We highly commend the reporter Jason Cherkis for his extraordinary in-depth and comprehensive article focusing on heroin and opioid overdose deaths primarily in Kentucky, which was posted on January 28, 2015. It is an exemplary job of reporting that has brought national attention to this crisis, and stimulated changes in federal and some state policies that will save lives.
And what he reports without labeling it as such is an epidemic of suffering. Suffering is the underlying issue. We've known for many decades that the abuse of substances and activities, whether alcohol, opioids or non‑ingestibles like gambling and sex can relieve suffering, if only temporarily. Heroin and opioids are the most effective pain killers -- whether psychological or physical.
If we can reduce human suffering, we can reduce addiction.
We have known for decades that addiction is almost always co-morbid with underlying mental illnesses, such as anxiety disorder, ADD, PTSD. If the underlying causes and conditions of addiction are diagnosed properly and treated effectively, we can manage addiction.
One of the most important points that Jason reports is that courts often mandate people to attend 12-step programs, usually Alcohol Anonymous (AA) or Narcotics Anonymous (NA). Although this has been challenged successfully in many jurisdictions as a violation of the Establishment Clause of the First Amendment, this practice continues.
Narcotics Anonymous (NA) is the program most experienced in helping people seeking freedom from opioids. NA often does not have meetings in locales close to those who seek help; often NA doesn't have as many meetings as the original 12-step program, Alcoholics Anonymous (AA). This results in AA becoming the default 12 program for heroin and opioid dependent people struggling with addiction. These 12-step programs don't work for everyone because the resources are limited. Unfortunately, this circumstance might not yield the anticipated results.
Long ago, people discovered that creating a warm human community to support one another when facing cancer, kidney dialysis, heart transplants -- whatever the common condition is -- saves lives. But the important factor is that it has to be apples-to-apples and oranges-to-oranges. Meaning, if a patient undergoing treatment for pancreatic cancer is put in a support group for irritable bowel syndrome sufferers, the identification and similarity of experience is less than ideal. So sitting someone with opioid dependence in a room full of people who struggle with alcohol dependence is often not helpful and might not be healthy for anyone.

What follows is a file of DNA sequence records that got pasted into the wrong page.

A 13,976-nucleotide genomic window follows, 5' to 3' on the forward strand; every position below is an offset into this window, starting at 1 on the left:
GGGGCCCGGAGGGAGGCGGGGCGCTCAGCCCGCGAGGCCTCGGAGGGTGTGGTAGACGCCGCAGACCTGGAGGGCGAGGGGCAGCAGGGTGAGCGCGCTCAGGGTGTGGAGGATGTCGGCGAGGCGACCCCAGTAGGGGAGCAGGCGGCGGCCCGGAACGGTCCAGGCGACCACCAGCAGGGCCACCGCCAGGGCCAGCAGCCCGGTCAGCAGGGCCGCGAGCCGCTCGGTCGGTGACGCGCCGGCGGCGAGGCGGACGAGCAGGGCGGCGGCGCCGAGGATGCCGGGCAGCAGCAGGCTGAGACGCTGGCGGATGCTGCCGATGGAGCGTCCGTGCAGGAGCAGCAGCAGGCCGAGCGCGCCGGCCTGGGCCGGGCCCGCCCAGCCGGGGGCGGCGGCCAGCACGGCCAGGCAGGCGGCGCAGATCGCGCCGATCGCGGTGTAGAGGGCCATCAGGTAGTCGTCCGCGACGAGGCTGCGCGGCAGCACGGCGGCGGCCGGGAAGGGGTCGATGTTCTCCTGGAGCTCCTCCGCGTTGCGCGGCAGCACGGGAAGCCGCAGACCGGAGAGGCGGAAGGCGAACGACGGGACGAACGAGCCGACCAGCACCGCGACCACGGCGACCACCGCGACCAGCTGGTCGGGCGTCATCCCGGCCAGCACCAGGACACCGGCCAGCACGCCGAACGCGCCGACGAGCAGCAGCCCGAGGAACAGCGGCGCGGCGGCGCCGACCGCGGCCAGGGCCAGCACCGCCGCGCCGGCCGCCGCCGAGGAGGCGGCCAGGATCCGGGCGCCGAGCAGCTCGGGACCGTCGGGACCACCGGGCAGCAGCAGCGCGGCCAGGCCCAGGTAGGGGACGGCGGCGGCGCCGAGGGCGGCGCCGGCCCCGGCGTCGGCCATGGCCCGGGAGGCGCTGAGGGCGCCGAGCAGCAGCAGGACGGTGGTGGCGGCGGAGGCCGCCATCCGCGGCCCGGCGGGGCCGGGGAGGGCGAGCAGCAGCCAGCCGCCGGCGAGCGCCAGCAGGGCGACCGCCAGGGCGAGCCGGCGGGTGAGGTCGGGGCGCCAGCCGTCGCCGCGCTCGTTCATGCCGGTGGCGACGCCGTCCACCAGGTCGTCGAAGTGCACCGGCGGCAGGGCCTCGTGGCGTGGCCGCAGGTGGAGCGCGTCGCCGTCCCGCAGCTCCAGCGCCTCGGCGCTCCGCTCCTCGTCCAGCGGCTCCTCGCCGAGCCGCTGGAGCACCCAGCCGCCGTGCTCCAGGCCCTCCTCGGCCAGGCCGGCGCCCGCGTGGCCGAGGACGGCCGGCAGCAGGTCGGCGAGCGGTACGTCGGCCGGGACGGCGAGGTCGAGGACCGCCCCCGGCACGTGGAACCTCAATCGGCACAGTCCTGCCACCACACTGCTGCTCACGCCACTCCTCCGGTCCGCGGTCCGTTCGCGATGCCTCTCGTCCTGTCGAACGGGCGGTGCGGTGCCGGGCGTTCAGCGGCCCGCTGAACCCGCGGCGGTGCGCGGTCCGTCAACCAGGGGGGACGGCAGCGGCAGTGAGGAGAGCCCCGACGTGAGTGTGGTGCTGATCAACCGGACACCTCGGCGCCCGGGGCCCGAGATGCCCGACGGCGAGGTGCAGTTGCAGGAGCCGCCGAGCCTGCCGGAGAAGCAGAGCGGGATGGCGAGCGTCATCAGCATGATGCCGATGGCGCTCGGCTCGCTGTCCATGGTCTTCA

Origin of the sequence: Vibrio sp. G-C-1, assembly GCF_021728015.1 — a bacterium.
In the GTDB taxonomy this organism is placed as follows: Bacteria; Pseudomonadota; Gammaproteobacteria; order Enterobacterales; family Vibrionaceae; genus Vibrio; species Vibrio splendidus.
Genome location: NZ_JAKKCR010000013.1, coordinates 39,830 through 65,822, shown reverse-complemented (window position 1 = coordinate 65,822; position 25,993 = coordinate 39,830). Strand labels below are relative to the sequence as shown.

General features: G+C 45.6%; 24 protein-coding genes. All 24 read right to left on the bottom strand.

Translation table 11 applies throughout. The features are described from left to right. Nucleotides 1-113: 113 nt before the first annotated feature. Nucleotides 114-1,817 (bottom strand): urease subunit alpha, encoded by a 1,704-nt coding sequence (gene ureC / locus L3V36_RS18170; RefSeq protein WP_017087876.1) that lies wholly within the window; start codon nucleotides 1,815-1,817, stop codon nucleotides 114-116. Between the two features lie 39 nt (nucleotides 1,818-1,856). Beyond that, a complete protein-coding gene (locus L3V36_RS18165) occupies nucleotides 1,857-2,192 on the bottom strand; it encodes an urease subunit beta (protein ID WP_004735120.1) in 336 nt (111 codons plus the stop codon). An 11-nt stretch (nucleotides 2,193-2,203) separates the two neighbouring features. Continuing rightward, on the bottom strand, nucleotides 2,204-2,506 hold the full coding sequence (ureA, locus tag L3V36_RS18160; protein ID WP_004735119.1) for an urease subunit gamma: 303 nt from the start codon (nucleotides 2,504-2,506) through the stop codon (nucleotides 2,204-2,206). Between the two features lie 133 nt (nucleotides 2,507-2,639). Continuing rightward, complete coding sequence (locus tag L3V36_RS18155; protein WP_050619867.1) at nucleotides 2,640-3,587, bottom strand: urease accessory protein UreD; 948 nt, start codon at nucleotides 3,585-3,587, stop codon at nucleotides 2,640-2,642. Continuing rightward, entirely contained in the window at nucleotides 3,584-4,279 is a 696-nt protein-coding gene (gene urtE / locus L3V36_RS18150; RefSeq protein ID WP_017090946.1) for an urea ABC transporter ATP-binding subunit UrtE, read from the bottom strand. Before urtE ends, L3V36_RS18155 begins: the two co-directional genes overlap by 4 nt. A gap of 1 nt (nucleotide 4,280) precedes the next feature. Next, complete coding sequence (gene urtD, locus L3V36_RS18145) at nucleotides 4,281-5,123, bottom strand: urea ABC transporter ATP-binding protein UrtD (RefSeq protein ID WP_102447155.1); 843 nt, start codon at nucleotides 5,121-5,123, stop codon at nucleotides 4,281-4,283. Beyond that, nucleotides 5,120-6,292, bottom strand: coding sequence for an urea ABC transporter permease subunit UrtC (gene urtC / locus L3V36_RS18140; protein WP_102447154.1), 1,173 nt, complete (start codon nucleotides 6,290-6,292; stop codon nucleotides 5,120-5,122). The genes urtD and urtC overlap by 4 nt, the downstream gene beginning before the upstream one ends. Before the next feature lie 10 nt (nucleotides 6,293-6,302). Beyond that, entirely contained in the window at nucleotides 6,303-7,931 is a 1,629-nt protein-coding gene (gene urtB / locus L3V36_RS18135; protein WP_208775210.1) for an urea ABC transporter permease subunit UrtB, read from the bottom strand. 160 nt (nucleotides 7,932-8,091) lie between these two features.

Twelve-step programs do not work for everyone, actually fewer than most would think if the anecdotal reports are correct. The fact is we do not know -- 12-step programs have no accurate data about their success rates; we should not expect a fellowship, based on anonymity, to collect, much less disclose, this kind of information.
In fact, it's not just the judges who are ill-equipped to remedy addiction, but too often doctors are undereducated about addiction. Most medical schools today do not provide in-depth courses focusing on addiction even though doctors are often on the frontline witnessing the results of addiction; they are first responders and often are in a unique position to intervene.
Until we discover remedies for addiction that allow more people to recover and have productive lives, the courts need to be very careful about ensuring that they don't contaminate self-help groups that already are successful for some with a particular expression of addiction, like alcohol, heroin and opioids or gambling.
We believe strongly that every state and legal system should adopt the drug court solution. Further, we suggest a necessary addition to the courts: a physician with an expertise in addiction should be available to the court either in person or via telephony; just as Drug Courts often try to provide experienced medical guidance for the court so too should all courts. We also suggest that the field of addiction needs to provide more evidence-based solutions for the courts.
We also need to answer the questions that Jason so powerfully posed: Why are teenagers dying disproportionately to their numbers, why are veterans committing suicide at an epidemic rate, and why are the elderly using more painkillers? Tragically, it seems that the answer is the level of suffering among teenagers, veterans, and the elderly is far too high. Suffering of the elderly is probably one of the greatest silent epidemics in America today.
Knowing the answer to suffering is not enough. We need to learn more about addiction so we can design effective treatments that result in long-term recovery. We must decide that the cost of addiction in lives and money is not acceptable to our society in the 21st century.
Again, we highly commend Jason for his extraordinary article, and thank him for the lives he has saved.
Howard J. Shaffer, Ph.D., Morris E. Chafetz Associate Professor of Psychiatry in the Field of Behavioral Sciences, Harvard Medical School & Director of Division on Addiction, Cambridge Health Alliance.
Peter V. Emerson, Associate-Public Policy, Division on Addiction, & Chairman of College Task Force on College Gambling and Alcohol Polices
Need help with substance abuse or mental health issues? In the U.S., call 800-662-HELP (4357) for the SAMHSA National Helpline.